As Chanukah approaches, check out these movies that tell the tale of the holiday, or at least embody the spirit of it.
Was Braveheart foolish enough to brave critics and take on the tale of Judah Maccabee?
Apparently not, because Mel “Braveheart” Gibson — whom some critics would have preferred to see boiling in oil rather than making a movie about the miracle of oil — never made the flick as he threatened to.
If he didn’t have the passion for the menorah, others certainly have.
Not that there’s been a rush to buy up Chanukah-related scripts; Hollywood treats the holiday more humbug than ho-ho-ho. But there have been the occasional movies/TV episodes that treat the festival in a festive enough light to warrant attention.
Adam Sandler was crazy enough to do one such number — and Eight Crazy Nights surprised enough people that it was fun and contributed to the holiday canon.
As Chanukah approaches, it’s worth a check of what’s available to, if not tell the tale of the holiday, at least get into the spirit of it.
DVDs and streaming allow viewers to sit back and relax over the duration of Chanukah and take it all in.
And Chanukah’s not just for kids, of course — there’s enough out there to keep the whole family feeling warm and toasty about the saga of Jewish bravehearts fighting the good fight so many eons ago.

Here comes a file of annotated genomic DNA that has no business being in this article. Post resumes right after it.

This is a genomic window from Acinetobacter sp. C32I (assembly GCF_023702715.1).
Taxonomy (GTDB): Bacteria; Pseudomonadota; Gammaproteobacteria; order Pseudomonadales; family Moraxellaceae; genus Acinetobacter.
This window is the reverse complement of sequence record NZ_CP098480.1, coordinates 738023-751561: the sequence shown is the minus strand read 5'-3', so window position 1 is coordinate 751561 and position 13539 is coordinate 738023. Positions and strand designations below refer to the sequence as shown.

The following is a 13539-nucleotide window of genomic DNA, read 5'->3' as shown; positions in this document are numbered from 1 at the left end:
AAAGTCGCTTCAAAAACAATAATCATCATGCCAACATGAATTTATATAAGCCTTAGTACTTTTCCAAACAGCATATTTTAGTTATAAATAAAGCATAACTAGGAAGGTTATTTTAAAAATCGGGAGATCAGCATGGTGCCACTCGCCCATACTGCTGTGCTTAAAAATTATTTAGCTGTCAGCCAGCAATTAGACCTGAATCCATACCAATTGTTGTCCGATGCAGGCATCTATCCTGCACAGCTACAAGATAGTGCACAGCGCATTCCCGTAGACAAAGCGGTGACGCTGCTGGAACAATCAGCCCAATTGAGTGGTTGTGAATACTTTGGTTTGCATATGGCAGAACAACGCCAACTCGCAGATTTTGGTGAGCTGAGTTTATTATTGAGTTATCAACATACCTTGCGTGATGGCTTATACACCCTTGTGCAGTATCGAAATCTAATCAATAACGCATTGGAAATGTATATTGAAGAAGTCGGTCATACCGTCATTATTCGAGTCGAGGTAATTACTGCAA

And for those who have their fill after a few nights, there are a number of DVDs coming out in the next two months that, while not dreidel-driven, at least will offer good viewing — and make for great presents — once all the latkes have been consumed.
Let’s start it out with an old Disney favorite: Full-Court Miracle is indeed a miracle of making muscle out of mush, a slam-dunk treat.
Based on the true story of Lamont Carr, a University of Virginia bigtime basketball star, the fictionalized 2003 tale focuses on his being signed as B-ball coach by the Philadelphia Hebrew Academy (Barrack officials, don’t go scratching your heads and checking your files; he actually coached at a Boca Raton Hebrew day school) to straighten out their jagged Judah Maccabee wannabes, leading them to the holy land of defeating teams much more equipped to do battle on the basketball court. Chanukah gets a lot of shout-outs and symbolic situations in this terrific family flick, available on Amazon for streaming.
It’s Disney again with Heck of a Hanukkah, part of the Disney Channel’s Even Stevens series. This 2000 edition eyes Chanukah through the scope of a Jewish version of It’s a Wonderful Life, with the main character, Louis Stevens, played by onetime Jewish hotshot Shia LaBeouf, being led back in time by his Bubbie Rose (the delightful Donna Pescow, doing far better here than in the back seat of Saturday Night Fever) to help the self-doubting Louis realize the world is a better place with him in it.
What could hammer home the theme of holding out for a hero better than The Hebrew Hammer of 2003. Adam Goldberg plays the slick sleuth (giving the shaft to all pretenders to the throne of Jewish dude who’s “Part Man. Part Street. 100 Percent Kosher”) — trying to rescue Chanukah from the duplicitous machinations of a sadistic Santa (who else but Andy Dick?).